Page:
CIC Cannot Ask I-T Dept To Provide Information about PM CARES Fund under RTI: Delhi HC
The Leaflet 24 January 2024
He Delhi High Court has held information about the PM CARES fund could not be provided under the Right to Information (RTI) Act but only under the Income Tax Act, that too upon the satisfaction of the principal chief commissioner of income tax. 
 
 
Justice Subramonium Prasad of the Delhi High Court ruled that the Central Information Commission (CIC) had no jurisdiction to direct the income tax department to provide information concerning tax exemption to the PM CARES fund under the Right to Information (RTI) Act, 2005.
 
Justice Prasad held that such information could not be provided save to the satisfaction of the principal chief commissioner of income tax under Section 138(1)(b) of the Income Tax Act, 1961.
 
Justice Prasad was ruling on a petition filed by the income tax department against the ruling of the CIC on April 27, 2022 directing the department to provide copies of all documents submitted in the exemption application and copies of the file notings granting approvals relating to the PM CARES fund.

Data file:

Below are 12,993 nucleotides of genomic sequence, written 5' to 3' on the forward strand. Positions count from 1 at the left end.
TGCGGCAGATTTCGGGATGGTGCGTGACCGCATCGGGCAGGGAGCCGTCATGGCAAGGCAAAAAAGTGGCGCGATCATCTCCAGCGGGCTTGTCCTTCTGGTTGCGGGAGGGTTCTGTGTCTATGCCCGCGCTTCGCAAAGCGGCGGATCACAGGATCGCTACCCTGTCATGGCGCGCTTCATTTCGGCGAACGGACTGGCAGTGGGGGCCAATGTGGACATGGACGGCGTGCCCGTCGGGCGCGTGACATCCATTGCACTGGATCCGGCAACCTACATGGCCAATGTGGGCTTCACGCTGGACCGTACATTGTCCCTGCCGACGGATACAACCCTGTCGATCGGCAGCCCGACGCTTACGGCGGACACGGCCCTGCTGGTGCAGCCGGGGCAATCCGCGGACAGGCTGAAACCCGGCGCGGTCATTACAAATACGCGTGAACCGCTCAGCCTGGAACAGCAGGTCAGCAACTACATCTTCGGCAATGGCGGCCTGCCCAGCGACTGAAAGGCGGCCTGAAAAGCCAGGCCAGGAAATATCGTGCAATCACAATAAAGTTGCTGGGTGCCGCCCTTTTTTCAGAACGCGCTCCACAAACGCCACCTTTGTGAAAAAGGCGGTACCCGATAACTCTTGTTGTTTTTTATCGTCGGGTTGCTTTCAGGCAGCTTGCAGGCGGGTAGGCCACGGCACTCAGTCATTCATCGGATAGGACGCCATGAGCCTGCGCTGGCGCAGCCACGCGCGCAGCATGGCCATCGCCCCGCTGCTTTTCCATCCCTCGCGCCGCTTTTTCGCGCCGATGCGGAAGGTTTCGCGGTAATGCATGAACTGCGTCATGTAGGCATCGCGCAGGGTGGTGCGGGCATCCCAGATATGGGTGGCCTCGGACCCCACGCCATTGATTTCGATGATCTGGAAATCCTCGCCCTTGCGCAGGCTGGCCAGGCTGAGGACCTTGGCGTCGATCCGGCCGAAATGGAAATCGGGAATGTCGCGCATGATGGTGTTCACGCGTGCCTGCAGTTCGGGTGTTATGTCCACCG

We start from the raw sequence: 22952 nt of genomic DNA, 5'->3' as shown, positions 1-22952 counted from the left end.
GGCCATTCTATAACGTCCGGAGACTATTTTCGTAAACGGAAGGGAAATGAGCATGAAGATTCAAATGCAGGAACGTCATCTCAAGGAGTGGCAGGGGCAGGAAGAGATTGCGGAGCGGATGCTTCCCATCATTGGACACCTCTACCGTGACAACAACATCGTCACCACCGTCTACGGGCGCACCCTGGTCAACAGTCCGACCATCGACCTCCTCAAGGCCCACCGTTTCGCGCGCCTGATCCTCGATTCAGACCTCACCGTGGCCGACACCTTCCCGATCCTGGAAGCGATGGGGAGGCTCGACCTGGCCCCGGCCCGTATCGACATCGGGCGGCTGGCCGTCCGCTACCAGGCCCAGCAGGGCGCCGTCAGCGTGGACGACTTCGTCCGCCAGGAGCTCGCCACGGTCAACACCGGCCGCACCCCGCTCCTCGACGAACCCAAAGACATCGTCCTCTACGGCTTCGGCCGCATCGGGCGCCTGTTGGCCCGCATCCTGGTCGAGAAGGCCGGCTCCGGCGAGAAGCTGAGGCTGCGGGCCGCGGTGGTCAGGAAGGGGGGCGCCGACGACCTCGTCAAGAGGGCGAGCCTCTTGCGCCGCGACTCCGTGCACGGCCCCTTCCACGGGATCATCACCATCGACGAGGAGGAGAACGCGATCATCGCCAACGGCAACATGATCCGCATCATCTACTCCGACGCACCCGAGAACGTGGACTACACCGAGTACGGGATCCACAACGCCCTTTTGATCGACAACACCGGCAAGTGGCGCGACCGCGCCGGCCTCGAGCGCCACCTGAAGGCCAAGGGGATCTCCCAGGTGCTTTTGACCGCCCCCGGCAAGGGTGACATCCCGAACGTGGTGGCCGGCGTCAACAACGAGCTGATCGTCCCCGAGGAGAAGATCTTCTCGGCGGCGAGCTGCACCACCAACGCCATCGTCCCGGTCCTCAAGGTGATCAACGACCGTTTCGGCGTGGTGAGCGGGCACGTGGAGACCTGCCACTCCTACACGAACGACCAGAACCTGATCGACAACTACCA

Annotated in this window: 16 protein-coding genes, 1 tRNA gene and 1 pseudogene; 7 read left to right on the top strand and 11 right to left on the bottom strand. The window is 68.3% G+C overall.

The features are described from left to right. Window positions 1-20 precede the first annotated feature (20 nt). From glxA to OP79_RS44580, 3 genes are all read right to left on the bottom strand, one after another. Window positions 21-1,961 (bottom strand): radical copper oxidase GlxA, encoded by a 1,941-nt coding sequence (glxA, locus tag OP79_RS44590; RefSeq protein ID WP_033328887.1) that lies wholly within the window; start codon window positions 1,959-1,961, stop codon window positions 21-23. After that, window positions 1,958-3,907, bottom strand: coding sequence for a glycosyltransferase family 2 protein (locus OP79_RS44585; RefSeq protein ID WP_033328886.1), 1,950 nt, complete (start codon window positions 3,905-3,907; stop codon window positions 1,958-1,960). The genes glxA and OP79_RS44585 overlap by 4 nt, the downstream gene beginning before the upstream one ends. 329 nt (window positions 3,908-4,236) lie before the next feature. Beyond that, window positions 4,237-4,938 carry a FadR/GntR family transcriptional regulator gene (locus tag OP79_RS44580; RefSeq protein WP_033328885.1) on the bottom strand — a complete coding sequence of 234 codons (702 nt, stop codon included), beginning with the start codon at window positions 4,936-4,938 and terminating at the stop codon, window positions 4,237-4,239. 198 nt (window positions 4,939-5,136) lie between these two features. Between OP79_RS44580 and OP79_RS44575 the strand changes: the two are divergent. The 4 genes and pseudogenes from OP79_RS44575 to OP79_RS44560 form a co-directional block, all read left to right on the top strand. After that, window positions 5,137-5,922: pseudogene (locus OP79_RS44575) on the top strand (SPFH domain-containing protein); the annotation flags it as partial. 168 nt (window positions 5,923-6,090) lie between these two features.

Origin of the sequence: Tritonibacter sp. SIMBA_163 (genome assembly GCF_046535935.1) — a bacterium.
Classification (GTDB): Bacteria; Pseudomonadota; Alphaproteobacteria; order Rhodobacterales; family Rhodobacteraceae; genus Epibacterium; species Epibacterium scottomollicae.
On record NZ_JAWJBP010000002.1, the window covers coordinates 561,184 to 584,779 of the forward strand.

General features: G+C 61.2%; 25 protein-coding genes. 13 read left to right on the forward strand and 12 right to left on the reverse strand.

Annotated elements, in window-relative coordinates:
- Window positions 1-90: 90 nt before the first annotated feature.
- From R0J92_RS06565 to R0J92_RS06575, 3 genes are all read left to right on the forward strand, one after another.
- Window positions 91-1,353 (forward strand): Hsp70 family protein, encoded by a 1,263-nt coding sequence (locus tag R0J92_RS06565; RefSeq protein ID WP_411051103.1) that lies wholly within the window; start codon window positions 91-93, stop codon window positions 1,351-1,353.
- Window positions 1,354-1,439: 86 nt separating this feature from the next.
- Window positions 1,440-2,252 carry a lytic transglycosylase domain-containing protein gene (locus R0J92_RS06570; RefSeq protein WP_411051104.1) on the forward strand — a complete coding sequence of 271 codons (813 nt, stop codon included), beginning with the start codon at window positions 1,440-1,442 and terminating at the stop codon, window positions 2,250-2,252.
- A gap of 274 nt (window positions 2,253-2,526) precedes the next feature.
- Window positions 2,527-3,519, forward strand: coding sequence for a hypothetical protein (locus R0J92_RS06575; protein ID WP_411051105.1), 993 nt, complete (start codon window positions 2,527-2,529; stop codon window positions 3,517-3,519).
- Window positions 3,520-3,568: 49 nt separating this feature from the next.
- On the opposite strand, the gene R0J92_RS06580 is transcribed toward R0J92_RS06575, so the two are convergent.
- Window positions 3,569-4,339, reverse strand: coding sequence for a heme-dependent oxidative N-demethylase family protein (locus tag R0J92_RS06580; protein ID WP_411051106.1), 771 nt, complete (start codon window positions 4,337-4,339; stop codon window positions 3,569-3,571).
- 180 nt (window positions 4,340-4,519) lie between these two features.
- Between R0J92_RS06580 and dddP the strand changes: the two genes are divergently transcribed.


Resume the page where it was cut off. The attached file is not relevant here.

Both the Central public information officer and the first appellate authority had declined to give the information citing Section 8(1)(j) of the RTI Act.
 
Under this Section, the Central public information officer is not obligated to provide the information if, in his opinion, the information sought relates to personal information the disclosure of which has no relationship to any public activity or interest, or which would cause an unwarranted invasion of the privacy of the individual unless the Central public information officer or the appellate authority, as the case may be, is satisfied that the larger public interest justifies the disclosure of such information.
 
Before the Delhi High Court, the income tax department contended that any information relating to any assessee relating to income tax could be sought only in the manner prescribed under Section 138 of the Income Tax Act and not under the RTI Act.